The country is prioritising its social media stars in an effort to encourage public acceptance of the vaccine – the decision has been met with mixed reactions
At the end of last year, the news we’d all been waiting for arrived: there was finally a vaccine for COVID-19. With an unprecedented turnaround, scientists around the world developed not one, but nine successful vaccines, paving the way for our return to normal life.
So, with vaccines at the ready, the next question was: ‘Who gets it first?’ In most countries, health workers, the elderly, and the clinically vulnerable have been prioritised; in Indonesia, however, it’s social media influencers.
Indonesian actor and influencer Raffi Ahmad was one of the first people in the country to receive the vaccine, getting his shot on the same day as the president. In a caption accompanying an Instagram video of him getting the jab, Ahmad told his 49.6 million followers: “Don’t be afraid of vaccines.”
According to Reuters, just 37 per cent of Indonesians have said they’re willing to be vaccinated, while 40 per cent say they’ll consider it, and 17 per cent say they’ll refuse. The country has so far recorded over 900,000 coronavirus cases and almost 26,000 deaths.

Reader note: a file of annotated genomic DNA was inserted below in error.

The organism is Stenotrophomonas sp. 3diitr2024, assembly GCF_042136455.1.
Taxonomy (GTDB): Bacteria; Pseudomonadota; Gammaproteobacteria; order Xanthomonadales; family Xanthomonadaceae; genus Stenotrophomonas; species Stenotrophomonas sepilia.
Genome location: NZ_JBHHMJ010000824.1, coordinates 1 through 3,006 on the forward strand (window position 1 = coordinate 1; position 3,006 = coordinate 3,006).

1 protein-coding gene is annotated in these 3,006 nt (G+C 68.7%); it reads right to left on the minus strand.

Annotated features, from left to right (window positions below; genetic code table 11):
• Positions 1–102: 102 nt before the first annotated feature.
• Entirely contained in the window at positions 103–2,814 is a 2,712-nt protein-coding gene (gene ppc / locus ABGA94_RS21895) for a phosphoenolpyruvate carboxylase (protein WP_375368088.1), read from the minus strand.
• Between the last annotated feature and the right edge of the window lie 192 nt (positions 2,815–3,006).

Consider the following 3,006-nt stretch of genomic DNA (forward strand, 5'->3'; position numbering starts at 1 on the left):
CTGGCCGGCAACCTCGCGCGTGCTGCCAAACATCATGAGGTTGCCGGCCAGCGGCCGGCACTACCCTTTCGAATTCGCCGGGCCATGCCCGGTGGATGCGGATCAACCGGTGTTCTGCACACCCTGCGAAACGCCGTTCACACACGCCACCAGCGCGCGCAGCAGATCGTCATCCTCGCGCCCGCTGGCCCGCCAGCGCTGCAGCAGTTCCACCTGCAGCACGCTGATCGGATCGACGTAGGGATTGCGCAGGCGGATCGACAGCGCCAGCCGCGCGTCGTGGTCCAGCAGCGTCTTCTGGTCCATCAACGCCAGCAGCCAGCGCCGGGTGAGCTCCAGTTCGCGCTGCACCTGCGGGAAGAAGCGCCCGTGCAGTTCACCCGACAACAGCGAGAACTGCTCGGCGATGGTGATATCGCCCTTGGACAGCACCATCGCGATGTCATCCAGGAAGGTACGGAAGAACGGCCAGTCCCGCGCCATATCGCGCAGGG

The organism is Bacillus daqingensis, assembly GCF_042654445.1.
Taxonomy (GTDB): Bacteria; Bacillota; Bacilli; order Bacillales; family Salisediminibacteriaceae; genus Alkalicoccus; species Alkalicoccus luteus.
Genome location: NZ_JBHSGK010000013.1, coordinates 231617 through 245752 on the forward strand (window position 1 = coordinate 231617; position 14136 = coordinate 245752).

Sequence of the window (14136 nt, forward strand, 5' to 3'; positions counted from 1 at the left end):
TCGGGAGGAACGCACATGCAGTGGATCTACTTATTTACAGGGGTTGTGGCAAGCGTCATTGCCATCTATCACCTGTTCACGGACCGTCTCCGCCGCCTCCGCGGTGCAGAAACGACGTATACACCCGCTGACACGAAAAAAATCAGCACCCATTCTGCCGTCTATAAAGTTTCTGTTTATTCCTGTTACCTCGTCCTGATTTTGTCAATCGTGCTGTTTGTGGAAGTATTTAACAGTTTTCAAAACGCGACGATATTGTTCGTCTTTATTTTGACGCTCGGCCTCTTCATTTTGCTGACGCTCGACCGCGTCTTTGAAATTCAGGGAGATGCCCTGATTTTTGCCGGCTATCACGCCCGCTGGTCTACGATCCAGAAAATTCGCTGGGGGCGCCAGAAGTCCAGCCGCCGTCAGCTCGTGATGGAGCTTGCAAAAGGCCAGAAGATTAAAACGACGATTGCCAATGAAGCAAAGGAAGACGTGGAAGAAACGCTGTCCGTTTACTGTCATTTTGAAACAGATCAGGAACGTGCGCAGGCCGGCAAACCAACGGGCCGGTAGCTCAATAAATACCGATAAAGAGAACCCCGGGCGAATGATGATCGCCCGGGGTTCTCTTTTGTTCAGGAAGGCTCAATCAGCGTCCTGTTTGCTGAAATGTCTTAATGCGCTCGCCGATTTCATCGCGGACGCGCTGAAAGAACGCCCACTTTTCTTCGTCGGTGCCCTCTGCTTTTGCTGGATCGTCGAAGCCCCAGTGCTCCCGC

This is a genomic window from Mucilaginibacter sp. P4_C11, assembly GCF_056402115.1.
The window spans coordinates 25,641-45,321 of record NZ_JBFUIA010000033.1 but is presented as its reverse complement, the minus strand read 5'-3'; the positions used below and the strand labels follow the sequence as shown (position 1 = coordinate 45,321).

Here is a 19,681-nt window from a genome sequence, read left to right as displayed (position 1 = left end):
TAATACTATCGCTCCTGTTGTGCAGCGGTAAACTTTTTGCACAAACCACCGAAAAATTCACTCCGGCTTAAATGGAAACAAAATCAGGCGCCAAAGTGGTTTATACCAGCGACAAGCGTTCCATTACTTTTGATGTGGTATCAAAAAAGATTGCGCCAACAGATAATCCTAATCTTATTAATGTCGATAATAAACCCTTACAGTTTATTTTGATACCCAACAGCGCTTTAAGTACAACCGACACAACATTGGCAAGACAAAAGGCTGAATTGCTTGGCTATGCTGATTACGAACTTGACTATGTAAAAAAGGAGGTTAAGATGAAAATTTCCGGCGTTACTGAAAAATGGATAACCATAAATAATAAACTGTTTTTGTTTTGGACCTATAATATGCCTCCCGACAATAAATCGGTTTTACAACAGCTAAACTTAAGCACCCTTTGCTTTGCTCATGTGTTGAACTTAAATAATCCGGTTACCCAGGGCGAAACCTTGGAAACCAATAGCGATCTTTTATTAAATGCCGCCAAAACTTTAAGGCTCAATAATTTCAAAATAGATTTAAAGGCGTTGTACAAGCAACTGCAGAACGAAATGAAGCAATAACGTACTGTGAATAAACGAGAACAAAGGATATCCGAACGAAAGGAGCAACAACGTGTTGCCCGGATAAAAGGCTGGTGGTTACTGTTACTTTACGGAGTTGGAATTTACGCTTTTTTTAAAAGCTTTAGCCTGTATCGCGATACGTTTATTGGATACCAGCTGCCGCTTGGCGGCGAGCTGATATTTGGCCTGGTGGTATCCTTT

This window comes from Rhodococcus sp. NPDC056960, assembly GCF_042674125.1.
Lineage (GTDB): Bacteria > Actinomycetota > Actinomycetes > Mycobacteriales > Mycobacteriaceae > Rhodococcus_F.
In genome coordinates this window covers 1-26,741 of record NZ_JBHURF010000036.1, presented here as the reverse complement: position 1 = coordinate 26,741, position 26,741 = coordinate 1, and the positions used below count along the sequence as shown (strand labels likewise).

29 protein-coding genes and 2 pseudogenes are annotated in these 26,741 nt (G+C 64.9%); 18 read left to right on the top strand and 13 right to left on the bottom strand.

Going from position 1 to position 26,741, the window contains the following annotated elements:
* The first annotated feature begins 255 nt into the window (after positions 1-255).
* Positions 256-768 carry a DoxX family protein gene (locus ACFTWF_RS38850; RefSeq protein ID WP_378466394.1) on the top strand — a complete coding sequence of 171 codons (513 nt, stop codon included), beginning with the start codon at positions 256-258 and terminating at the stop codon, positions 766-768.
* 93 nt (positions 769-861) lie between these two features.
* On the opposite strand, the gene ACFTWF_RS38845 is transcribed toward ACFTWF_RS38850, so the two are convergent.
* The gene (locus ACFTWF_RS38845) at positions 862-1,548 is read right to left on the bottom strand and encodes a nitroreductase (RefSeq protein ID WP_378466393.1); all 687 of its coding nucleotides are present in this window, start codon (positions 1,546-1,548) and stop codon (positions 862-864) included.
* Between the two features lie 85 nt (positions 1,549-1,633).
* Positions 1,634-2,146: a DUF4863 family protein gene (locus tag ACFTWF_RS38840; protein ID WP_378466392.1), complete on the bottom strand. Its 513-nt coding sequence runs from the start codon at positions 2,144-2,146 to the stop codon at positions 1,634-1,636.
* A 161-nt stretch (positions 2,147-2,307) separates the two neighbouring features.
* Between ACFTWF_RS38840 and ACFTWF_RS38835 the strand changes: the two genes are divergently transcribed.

Speaking to VICE, Jennifer Yang Hui, a researcher at Singapore’s S. Rajaratnam School of International Studies, said: “The Indonesian government’s choice to prioritise influencers in its vaccination strategy is related to its decision to prioritise the working population. While it may seem contrary to what other countries are doing, which is to vaccinate the vulnerable older population and healthcare practitioners, there is valid rationale behind this line of thinking.”
“Historically, some incidents of social unrest in Indonesia have been linked to economic downturns,” she continued, citing the May 1998 riots – a result of the Asian Financial Crisis. “Keeping the economy stable during the COVID-19 pandemic is crucial for Indonesia. Using influencers to reach the working population who may be more inclined to trust their messages is seen as a way to keep the economy afloat and prevent any unwanted side effects of an economic downturn in the long run.”
This strategy has, unsurprisingly, garnered mixed reactions from the Indonesian public, helped in no part by the fact that Ahmad attended a party just hours after getting his jab. The influencer has since issued an apology on Instagram, writing: “Last night’s incident was purely due to my negligence. I also hope my friends and all Indonesian people will continue to follow health protocols, even though vaccinations are ongoing.”
With so many people in Indonesia sceptical of receiving the vaccine, the ploy to use social media influencers as a marketing technique does, TBF, seem like a good idea – but, only if they influence for good, not bad.